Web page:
The dark green patches are the Kunzea plants.
The photo shows some of the Kunzea pomifera (Muntries), that grow in this area. There were acres of the plants. The green patches on the ground are patches of Muntries. Very few weeds grow in the patches, just the occasional grasses. There were still berries on the plants and they were sweet to eat. I was surprised that the birds had not got to them all.
A few weeks ago the local green grocer had a plate of Muntries for customers to sample. They had small punnets of the berries (like those in which strawberries are packed and sold) to sell. This is the first time I had seen them in the fresh fruit market. The berries were quite large compared to the ones I had picked out bush. I know some selecting had been done to find plants yielding larger fruits. The problem is that the sweet apple-like flavour was missing completely. I was not impressed with the larger fruit as they had a floury texture.
Why is it that people are content with a loss of flavour for the sake of larger fruit and therefore the economic advantages associated with handling? The same thing has been happening to tomatoes for years. It was certainly doing a diservice to what is a delicious small fruit.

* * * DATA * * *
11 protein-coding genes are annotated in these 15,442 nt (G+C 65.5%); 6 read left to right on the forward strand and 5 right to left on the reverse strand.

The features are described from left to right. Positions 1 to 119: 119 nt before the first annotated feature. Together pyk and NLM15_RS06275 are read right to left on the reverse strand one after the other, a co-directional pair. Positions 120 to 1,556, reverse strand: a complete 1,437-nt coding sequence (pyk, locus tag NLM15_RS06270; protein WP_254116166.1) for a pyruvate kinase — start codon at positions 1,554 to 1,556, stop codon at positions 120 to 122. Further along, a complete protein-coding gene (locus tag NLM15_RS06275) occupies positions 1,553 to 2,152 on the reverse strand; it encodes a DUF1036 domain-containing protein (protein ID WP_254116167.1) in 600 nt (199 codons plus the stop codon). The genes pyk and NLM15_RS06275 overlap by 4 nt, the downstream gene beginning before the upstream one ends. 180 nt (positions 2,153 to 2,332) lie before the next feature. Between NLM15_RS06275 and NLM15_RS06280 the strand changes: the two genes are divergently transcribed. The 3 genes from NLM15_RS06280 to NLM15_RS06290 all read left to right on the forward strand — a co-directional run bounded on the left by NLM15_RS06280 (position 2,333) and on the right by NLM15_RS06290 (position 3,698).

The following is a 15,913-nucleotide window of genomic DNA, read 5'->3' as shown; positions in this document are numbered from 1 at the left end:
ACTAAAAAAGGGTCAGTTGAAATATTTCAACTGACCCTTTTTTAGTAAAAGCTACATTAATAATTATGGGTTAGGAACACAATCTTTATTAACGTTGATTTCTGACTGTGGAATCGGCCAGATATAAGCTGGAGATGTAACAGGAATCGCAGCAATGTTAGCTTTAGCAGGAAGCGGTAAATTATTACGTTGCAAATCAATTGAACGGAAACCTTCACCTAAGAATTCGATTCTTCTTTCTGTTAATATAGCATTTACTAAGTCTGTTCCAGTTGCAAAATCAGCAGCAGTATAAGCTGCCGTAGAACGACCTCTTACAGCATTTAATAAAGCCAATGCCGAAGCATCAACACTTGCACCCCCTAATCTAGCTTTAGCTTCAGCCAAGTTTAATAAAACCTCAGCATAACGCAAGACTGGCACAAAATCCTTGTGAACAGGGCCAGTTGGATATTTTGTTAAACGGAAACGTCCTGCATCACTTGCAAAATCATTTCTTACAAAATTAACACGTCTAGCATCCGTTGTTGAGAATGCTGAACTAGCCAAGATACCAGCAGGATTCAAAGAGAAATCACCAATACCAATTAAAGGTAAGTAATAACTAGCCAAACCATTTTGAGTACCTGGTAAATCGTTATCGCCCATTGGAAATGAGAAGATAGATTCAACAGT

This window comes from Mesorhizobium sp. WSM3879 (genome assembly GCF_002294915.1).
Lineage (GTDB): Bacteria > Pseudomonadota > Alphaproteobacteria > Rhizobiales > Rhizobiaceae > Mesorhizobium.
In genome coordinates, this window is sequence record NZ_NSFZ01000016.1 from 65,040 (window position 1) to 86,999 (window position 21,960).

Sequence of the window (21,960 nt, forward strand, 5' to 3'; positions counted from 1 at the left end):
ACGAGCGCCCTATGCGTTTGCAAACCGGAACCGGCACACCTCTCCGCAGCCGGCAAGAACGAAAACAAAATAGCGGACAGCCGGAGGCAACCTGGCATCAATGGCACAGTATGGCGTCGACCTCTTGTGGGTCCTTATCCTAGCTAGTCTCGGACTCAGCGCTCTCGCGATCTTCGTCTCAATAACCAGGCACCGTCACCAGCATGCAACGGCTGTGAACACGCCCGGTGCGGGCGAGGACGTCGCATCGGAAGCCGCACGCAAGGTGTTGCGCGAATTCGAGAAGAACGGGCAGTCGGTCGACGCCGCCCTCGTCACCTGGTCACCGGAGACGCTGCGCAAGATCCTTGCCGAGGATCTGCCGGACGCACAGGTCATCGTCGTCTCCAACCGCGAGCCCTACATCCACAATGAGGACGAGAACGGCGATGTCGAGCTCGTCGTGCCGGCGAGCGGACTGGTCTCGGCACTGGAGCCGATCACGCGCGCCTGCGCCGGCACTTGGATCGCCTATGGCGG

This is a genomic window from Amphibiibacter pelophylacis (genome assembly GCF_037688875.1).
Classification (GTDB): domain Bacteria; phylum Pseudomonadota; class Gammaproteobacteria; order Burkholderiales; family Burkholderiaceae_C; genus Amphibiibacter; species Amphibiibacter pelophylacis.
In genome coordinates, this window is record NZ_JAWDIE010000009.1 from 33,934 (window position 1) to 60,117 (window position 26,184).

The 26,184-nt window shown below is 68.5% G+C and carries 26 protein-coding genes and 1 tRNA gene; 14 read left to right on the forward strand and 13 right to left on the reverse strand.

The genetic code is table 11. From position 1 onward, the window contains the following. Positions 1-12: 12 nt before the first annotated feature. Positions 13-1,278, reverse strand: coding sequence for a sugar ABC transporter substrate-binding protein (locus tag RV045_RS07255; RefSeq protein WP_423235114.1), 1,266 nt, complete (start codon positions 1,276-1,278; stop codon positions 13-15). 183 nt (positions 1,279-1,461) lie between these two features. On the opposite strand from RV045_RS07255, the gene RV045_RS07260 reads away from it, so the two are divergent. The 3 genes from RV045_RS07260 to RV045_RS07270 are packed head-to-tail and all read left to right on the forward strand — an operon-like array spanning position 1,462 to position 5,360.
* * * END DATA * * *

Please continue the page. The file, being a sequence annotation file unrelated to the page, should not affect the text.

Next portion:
There is another article I have written about Muntries here.
This is the flower of the succulent plant in the previous post. There were only a few isolated flowers on the plants near the nest. This is a useful plant. Not only is it useful and decorative in the garden, it is one of the bush tucker plants used by the local Aboriginal group. The leaves and fruits were used as a kind of relish to be eaten with meat. The juice from the leaves is also said to be an insect repellant. As with any new thing, a cautious test should be done before slathering one’s skin with the juice of an unknown plant.
I guess the same could be said for the plants in the Aloe family. Aloe Vera is good on a number of skin ailments but I am never sure which member of the species is the one to use.
What a find today! Husband found this on his morning walk today. I knew that they grew up the hill but I thought it was too early for ripe fruit. It is a wonder they are still there with the number of people who drive past.
At a Christmas break up a couple of years ago, one of the Australian Plant Society members made a fabulous Wild Peach Pie, which we had with cream. What a treat.
These seem to be shrubby plants here and I think are suckering plants. They are parasitic and grasses are used as the host in the home garden situation. I did hear that in orchard situations with the extra water and fertiliser, hosts are not needed. I need to research this as I want to have a smalll grove of these. See more information here.